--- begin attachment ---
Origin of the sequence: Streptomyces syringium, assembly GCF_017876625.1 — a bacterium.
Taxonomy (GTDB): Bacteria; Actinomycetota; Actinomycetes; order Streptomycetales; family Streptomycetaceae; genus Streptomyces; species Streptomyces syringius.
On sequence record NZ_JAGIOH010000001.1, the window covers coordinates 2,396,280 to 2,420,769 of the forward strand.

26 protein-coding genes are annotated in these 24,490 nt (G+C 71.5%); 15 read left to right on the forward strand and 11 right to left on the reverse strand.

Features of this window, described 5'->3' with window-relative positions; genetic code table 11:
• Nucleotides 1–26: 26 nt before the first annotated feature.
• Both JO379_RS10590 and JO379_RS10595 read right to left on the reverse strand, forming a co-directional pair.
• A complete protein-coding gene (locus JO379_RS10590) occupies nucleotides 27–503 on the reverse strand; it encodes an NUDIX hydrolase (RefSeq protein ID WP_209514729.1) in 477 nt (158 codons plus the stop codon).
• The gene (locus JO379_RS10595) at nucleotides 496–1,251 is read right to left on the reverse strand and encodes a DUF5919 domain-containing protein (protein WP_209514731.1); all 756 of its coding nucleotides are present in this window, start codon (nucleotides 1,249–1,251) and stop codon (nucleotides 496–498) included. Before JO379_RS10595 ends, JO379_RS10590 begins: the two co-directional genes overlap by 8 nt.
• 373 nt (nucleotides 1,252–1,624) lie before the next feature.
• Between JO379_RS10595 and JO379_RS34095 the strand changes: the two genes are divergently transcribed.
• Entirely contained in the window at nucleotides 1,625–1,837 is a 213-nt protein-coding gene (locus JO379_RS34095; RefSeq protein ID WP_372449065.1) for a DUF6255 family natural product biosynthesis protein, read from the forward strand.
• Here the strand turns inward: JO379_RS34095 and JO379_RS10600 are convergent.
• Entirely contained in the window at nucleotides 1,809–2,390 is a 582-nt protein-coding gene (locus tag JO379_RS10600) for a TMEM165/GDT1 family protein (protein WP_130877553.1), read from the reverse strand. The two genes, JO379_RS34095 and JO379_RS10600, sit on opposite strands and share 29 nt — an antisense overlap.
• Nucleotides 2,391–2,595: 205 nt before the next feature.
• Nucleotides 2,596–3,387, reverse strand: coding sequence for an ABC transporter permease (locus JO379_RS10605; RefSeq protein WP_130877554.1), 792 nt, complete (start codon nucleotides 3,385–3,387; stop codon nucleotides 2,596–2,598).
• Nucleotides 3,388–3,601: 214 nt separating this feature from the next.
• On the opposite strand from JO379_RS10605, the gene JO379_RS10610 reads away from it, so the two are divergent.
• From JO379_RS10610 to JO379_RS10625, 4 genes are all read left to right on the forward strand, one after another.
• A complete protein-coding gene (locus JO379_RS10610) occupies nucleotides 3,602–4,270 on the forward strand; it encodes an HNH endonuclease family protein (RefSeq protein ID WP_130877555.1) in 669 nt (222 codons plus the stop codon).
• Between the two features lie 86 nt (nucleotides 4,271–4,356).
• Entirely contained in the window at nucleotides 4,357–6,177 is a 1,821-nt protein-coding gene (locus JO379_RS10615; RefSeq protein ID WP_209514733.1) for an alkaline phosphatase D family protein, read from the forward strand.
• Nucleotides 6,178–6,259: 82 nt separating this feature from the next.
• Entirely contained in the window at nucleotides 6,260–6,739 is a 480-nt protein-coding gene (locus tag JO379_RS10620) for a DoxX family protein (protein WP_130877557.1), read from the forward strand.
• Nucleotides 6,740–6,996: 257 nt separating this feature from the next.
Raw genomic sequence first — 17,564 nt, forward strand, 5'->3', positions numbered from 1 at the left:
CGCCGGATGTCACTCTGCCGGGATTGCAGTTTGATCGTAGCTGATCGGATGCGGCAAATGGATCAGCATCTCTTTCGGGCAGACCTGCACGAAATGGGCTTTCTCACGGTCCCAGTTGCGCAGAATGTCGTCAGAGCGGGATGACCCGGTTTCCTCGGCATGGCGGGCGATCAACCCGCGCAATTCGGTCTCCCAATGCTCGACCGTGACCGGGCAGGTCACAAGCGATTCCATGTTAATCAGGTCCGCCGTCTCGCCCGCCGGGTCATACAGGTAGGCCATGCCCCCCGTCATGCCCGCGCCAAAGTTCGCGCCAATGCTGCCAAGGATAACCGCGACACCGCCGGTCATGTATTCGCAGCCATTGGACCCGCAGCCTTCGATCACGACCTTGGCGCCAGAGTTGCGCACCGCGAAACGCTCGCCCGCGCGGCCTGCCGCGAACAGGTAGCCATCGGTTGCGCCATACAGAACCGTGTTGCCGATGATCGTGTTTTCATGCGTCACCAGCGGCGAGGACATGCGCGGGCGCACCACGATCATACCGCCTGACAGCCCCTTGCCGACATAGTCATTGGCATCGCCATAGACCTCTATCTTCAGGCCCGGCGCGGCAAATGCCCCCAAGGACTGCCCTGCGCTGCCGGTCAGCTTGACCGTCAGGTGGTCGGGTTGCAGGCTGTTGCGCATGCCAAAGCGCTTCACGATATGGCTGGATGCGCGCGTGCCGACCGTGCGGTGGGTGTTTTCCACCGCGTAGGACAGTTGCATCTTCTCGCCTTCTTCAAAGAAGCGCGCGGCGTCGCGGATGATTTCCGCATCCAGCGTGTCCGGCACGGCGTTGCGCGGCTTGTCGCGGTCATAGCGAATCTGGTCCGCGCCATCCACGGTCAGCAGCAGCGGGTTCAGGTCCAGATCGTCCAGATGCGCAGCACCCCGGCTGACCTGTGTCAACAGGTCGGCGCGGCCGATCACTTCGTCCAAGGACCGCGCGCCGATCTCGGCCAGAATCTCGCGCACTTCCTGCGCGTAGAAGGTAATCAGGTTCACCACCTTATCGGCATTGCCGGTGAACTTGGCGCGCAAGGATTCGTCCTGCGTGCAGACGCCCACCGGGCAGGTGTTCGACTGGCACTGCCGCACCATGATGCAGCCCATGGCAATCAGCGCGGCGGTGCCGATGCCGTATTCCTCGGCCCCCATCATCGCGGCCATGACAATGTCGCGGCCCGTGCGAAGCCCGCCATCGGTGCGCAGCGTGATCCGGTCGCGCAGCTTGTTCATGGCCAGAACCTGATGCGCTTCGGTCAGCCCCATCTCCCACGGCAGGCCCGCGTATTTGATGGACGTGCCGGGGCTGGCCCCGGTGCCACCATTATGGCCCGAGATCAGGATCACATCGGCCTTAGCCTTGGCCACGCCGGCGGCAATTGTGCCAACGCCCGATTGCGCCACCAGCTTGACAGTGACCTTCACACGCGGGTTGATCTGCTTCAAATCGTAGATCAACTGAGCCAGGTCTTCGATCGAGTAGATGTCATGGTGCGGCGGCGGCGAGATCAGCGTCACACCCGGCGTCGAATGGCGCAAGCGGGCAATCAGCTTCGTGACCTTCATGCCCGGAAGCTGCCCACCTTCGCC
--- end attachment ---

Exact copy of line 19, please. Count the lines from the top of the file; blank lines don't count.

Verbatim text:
• From JO379_RS10610 to JO379_RS10625, 4 genes are all read left to right on the forward strand, one after another.